The Regional Report: Plan to vacate Motley school moves forward; Staples board member walks out of meeting
The life of a 15-year-old was saved by the heroics of an Aitkin High School senior, the Aitkin Independent Age reported. Emma Sherman received recognition for rescuing the teen with a Minnesota Department of Natural Resources Lifesaving Award. On July 4, Sherman saw the boy struggling in the water after he dove in shallow water during a fireworks display. She kept his head above water, dragged him to shore and performed CPR until he began breathing again. The boy has some challenges ahead of him, Aitkin Sheriff Scott Turner said, but is alive to face them.
Aitkin firefighters are paid less than those in surrounding departments, the Aitkin City Council learned, according to the Aitkin Independent Age. The pay disparity came up from one of the firefighters as part of a presentation by Fire Chief Brian Pisarek, who appeared to ask the council for an increase in pension payments for those retired from the department. Pisarek said firefighters donate time for training and travel and are asked to make a 20-year commitment to the department at the time of joining. He covered the financials, noting the pension fund appears to be stable for the foreseeable future. The council approved Pisarek's request unanimously.
Another new business plans to move into Crosby's Main Street, the Crosby-Ironton Courier reported. Victuals and Rave Creamworks asked the Crosby City Council Nov. 13 to accept its commercial redevelopment grant funding from the Iron Range Resources and Rehabilitation Board. The grant funds will be used to demolish a building on Main Street.
Ice skaters will have another rink to glide across in the lakes area, the Crosby-Ironton Courier reported. The Crosby City Council approved a request for an outdoor skating rink next to the Hallett Center. Eric Anderson, who made the request, said he would coordinate volunteers so the rink could be open Friday nights for family skating.
The Crosby Fire Department will no longer serve Irondale Township as the primary fire responder, the Crosby-Ironton Courier reported. The township board accepted a fire service contract bid from the Deerwood Fire Department instead. The Crosby department continues to have service contracts with Riverton and Perry Lake Township, and the council voted to freeze the cost of those services. Mayor Bob Novak said he was disappointed in the loss of the contract, noting a formula previously in use artificially kept the cost of fire services lower than they should have been. With other entities not contributing, more of the cost burden will fall on residents of Crosby, he said.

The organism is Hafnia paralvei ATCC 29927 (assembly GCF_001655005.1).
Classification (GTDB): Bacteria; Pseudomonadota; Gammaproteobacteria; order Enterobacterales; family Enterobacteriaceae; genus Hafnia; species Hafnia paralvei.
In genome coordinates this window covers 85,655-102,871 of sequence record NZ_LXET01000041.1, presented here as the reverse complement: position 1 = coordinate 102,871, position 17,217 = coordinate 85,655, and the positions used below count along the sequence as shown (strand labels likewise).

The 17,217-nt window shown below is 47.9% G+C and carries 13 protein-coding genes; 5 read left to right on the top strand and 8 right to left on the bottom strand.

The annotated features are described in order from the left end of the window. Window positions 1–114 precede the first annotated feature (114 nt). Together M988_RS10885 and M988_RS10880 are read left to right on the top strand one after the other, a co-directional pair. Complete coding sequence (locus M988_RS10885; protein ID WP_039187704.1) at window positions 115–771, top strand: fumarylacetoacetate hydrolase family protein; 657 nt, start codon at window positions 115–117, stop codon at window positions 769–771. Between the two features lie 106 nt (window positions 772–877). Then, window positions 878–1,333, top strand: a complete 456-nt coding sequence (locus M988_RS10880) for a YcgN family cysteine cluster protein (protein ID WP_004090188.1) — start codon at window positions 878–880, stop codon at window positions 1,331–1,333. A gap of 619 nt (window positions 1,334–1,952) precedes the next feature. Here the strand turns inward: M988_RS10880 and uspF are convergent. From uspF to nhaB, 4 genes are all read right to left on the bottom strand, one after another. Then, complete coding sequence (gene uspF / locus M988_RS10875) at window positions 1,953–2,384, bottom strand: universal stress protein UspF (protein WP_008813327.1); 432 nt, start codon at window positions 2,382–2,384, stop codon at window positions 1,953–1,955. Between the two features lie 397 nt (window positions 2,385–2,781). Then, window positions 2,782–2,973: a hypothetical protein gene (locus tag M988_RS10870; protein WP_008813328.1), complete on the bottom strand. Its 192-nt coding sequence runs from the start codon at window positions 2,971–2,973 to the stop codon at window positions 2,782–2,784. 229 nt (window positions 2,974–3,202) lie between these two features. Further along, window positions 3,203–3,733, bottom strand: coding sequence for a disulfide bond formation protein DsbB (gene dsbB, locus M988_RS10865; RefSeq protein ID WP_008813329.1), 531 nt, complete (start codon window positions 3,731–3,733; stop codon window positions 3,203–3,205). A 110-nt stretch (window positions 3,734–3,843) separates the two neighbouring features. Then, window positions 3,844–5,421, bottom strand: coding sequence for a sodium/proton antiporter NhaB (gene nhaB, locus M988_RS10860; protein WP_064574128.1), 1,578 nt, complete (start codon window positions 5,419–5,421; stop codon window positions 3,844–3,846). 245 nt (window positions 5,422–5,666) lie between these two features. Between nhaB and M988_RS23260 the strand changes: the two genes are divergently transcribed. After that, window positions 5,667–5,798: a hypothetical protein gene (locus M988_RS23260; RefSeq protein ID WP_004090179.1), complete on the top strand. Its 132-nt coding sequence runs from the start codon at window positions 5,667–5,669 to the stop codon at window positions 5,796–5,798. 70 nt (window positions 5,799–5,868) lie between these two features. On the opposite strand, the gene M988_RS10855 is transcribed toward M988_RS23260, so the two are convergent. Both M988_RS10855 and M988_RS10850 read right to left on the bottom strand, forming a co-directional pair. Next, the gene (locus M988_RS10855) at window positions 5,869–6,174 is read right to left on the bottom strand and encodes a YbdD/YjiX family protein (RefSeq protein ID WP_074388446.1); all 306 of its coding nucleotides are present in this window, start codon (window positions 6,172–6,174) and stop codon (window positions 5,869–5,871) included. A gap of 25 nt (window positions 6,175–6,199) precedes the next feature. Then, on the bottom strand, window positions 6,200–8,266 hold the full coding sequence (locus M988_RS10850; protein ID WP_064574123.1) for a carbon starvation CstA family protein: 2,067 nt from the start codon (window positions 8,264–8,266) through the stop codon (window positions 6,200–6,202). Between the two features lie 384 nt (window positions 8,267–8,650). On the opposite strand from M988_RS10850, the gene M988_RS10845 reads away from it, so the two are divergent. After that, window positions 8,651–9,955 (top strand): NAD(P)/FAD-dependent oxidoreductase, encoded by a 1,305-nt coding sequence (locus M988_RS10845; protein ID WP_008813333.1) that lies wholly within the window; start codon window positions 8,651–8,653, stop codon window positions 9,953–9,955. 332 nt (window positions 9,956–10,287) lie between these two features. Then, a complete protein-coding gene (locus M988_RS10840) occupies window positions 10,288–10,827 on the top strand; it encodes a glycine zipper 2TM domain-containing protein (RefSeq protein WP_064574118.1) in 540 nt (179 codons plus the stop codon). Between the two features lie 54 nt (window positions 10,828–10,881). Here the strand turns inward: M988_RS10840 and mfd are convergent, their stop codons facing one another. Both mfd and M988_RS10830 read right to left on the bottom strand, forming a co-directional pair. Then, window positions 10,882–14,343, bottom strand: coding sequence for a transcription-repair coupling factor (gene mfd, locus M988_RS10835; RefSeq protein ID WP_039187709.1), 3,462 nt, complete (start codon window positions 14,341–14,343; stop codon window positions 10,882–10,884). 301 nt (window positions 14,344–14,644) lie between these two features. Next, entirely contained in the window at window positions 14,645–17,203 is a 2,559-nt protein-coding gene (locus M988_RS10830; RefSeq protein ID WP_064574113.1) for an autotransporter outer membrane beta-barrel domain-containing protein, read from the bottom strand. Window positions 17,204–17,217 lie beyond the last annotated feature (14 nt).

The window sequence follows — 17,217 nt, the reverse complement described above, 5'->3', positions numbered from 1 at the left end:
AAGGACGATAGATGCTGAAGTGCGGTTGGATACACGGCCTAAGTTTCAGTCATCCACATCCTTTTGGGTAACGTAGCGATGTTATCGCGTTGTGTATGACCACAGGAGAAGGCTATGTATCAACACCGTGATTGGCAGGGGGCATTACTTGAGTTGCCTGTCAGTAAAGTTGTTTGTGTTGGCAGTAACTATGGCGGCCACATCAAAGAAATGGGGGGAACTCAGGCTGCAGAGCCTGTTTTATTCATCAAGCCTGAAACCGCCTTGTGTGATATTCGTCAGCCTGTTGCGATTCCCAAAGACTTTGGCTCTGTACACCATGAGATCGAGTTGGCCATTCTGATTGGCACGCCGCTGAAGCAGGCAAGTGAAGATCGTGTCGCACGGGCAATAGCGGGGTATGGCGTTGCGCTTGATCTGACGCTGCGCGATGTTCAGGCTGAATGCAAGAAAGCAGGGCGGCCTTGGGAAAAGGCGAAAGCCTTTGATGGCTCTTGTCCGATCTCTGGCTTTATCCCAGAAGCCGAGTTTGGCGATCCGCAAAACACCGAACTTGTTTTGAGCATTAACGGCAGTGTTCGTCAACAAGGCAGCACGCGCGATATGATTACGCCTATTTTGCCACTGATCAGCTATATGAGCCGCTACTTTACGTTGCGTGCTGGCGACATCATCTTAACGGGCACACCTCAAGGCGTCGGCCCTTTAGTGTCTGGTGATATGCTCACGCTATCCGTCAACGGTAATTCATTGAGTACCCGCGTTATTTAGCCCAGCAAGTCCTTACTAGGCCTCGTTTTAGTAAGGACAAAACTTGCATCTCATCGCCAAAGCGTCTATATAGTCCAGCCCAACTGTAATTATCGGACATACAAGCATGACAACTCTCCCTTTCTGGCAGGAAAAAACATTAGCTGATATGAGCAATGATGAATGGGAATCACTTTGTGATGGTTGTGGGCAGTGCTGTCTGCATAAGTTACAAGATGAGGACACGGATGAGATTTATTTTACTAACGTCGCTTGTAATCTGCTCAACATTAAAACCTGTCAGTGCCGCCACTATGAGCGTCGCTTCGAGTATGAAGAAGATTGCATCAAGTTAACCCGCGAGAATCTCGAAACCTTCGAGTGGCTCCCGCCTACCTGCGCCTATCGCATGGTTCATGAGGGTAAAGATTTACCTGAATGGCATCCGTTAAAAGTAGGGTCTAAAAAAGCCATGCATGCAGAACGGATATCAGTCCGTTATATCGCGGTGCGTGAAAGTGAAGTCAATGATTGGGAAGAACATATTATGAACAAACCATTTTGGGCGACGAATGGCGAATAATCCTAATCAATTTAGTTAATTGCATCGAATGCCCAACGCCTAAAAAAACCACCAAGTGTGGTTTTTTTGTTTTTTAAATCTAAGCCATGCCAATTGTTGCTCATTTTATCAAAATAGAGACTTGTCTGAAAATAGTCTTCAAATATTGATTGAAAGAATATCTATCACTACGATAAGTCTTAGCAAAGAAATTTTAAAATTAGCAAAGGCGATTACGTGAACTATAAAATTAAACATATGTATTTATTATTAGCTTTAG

Those operating vacation rentals by owner in the city of Lake Shore have additional restrictions to contend with following the council's amendment of an ordinance, the Echo Journal reported. The ordinance restricts the number of times the properties can be rented in a year and does not permit more than one party to rent a property within a given week. These are among numerous other measures intended to reduce the impact on neighboring properties.
Plans to repurpose the school building in Motley will move forward, after the Staples-Motley School Board voted to direct staff to work on the matter, the Morrison County Record reported. This would mean all students in the district would attend school in Staples, at either the elementary school or high school. The district also intends to ask voters to approve a referendum next year that would combine those two schools into one larger building at the elementary school site. Interim Superintendent Ron Bratlie said the move would help the district save enough money to avoid staff cuts and other budgetary measures in the future.
Does the mayor of Nisswa live in Nisswa? This a question that's come up repeatedly at Nisswa City Council meetings, and Nov. 20, the council accepted Mayor Fred Heidmann's proof of his residency within city limits, the Echo Journal reported. Heidmann's landlord emailed the city confirming the dates Heidmann lives there. Previously, Heidmann admitted to moving outside the city for a few months at a time, but said he checked with the League of Minnesota Cities and the city attorney and was assured the temporary moves were not a problem.
A school board member who recently posted a profanity-laced criticism of the public for not attending school board meetings on Facebook walked out of the most recent meeting himself, the Morrison County Record reported. Greg Frisk left during the public comment period when the speaker Paul Anderson began criticizing Frisk's behavior on social media. Frisk asked Chair Chad Longbella to limit Anderson's time if all he planned to do was belittle him. As Anderson continued, Frisk left the room and asked someone to get him when Anderson was done.
Anderson said students would soon be offered a presentation on issues concerning social media, and he felt Frisk's behavior was counterproductive to the message students would receive. Longbella said he and interim Superintendent Ron Bratlie addressed the issue.
Lighting for buggies traveling on area roads was the topic of an ordinance under consideration by the Todd County Board, the Staples World reported. Commissioners discussed consulting legal counsel on whether an ordinance concerning lighting for the vehicles used by those in the Amish community would be permitted. Although the ordinance would request buggy drivers use lights, it would not require them to do so. Commissioner David Kircher said County Attorney Charles Rasmussen had already analyzed the issue and determined the matter could not be addressed on the county level, and would instead need to come from state lawmakers.
-- Compiled by Chelsey Perkins, community editor. Perkins may be reached at 218-855-5874 or firstname.lastname@example.org. Follow her on Twitter @DispatchChelsey or on Facebook at www.facebook.com/dispatchchelsey.